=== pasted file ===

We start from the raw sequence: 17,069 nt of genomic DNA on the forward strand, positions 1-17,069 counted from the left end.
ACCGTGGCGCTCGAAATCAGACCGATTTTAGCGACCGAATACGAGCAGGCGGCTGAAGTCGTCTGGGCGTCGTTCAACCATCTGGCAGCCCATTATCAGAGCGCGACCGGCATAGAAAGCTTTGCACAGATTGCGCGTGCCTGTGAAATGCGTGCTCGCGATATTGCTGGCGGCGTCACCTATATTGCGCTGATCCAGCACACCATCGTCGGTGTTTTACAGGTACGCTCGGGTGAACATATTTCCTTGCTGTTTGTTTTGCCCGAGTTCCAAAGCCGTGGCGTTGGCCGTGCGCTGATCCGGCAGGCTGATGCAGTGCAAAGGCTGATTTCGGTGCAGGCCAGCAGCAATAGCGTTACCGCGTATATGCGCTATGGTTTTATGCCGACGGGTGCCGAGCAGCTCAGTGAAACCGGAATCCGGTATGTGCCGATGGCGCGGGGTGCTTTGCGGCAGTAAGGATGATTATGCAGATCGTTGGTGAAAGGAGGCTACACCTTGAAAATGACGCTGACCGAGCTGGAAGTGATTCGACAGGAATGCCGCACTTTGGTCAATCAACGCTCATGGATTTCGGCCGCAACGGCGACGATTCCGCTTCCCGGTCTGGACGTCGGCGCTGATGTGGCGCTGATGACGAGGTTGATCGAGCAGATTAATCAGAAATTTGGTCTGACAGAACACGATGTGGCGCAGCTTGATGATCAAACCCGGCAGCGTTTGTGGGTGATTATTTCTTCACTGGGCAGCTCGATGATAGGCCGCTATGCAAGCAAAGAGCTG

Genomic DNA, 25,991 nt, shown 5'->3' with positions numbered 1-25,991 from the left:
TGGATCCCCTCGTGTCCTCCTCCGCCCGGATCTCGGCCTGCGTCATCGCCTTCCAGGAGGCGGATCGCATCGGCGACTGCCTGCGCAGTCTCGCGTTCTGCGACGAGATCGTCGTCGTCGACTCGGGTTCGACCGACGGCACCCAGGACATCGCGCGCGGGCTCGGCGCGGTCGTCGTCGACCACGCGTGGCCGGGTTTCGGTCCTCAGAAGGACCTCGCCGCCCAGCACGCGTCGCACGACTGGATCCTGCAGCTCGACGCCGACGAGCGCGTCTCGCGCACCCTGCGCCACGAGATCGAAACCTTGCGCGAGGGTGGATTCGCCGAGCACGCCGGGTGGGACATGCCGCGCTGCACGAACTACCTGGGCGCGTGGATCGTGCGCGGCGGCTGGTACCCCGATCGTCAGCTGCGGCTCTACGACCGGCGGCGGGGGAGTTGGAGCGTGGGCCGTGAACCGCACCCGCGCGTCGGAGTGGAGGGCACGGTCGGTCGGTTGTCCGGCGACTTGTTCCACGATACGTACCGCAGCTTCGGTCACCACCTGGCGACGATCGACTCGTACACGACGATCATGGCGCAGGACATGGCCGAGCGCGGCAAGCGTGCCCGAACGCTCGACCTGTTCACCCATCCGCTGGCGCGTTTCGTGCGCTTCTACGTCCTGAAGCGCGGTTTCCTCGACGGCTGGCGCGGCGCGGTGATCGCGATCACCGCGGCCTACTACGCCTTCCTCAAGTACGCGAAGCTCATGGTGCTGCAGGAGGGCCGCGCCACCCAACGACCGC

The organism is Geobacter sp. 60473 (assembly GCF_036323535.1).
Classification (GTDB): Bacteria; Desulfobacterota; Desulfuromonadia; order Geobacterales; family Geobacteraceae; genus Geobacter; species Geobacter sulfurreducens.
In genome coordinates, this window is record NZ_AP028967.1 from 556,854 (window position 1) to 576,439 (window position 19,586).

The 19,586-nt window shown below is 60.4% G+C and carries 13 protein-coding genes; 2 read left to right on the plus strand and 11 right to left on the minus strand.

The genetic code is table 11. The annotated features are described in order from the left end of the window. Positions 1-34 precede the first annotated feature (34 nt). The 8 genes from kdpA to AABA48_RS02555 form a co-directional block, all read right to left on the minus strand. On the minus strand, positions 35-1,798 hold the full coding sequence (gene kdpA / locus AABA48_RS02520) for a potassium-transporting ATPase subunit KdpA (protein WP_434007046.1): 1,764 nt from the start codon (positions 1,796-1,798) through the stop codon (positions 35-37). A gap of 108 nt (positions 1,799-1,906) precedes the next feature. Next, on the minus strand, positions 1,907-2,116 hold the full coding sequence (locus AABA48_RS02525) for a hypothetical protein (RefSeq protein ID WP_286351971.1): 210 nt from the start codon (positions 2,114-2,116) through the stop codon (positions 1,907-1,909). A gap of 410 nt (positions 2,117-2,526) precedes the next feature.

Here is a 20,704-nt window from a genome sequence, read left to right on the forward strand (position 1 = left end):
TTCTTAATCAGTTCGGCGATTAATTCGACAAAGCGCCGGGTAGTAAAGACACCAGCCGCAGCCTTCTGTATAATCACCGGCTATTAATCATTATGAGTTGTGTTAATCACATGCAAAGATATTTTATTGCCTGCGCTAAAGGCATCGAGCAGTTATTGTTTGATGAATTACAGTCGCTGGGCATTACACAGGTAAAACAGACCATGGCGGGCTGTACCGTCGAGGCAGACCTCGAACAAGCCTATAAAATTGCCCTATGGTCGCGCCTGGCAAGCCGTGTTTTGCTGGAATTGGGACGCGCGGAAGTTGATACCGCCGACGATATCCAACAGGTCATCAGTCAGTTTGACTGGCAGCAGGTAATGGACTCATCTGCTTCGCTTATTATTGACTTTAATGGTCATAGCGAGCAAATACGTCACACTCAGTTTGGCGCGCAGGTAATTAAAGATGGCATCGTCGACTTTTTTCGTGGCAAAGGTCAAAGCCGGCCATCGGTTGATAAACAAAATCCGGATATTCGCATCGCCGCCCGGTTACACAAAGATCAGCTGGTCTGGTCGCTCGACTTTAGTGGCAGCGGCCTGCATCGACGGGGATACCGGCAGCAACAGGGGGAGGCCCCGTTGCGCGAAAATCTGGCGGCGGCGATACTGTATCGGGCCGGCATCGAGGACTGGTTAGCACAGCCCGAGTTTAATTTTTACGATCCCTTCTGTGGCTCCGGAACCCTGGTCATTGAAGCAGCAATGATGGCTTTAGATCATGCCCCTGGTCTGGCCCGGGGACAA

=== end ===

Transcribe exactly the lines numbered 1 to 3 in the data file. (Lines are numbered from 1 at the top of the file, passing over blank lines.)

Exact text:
We start from the raw sequence: 17,069 nt of genomic DNA on the forward strand, positions 1-17,069 counted from the left end.
ACCGTGGCGCTCGAAATCAGACCGATTTTAGCGACCGAATACGAGCAGGCGGCTGAAGTCGTCTGGGCGTCGTTCAACCATCTGGCAGCCCATTATCAGAGCGCGACCGGCATAGAAAGCTTTGCACAGATTGCGCGTGCCTGTGAAATGCGTGCTCGCGATATTGCTGGCGGCGTCACCTATATTGCGCTGATCCAGCACACCATCGTCGGTGTTTTACAGGTACGCTCGGGTGAACATATTTCCTTGCTGTTTGTTTTGCCCGAGTTCCAAAGCCGTGGCGTTGGCCGTGCGCTGATCCGGCAGGCTGATGCAGTGCAAAGGCTGATTTCGGTGCAGGCCAGCAGCAATAGCGTTACCGCGTATATGCGCTATGGTTTTATGCCGACGGGTGCCGAGCAGCTCAGTGAAACCGGAATCCGGTATGTGCCGATGGCGCGGGGTGCTTTGCGGCAGTAAGGATGATTATGCAGATCGTTGGTGAAAGGAGGCTACACCTTGAAAATGACGCTGACCGAGCTGGAAGTGATTCGACAGGAATGCCGCACTTTGGTCAATCAACGCTCATGGATTTCGGCCGCAACGGCGACGATTCCGCTTCCCGGTCTGGACGTCGGCGCTGATGTGGCGCTGATGACGAGGTTGATCGAGCAGATTAATCAGAAATTTGGTCTGACAGAACACGATGTGGCGCAGCTTGATGATCAAACCCGGCAGCGTTTGTGGGTGATTATTTCTTCACTGGGCAGCTCGATGATAGGCCGCTATGCAAGCAAAGAGCTG

Genomic DNA, 25,991 nt, shown 5'->3' with positions numbered 1-25,991 from the left: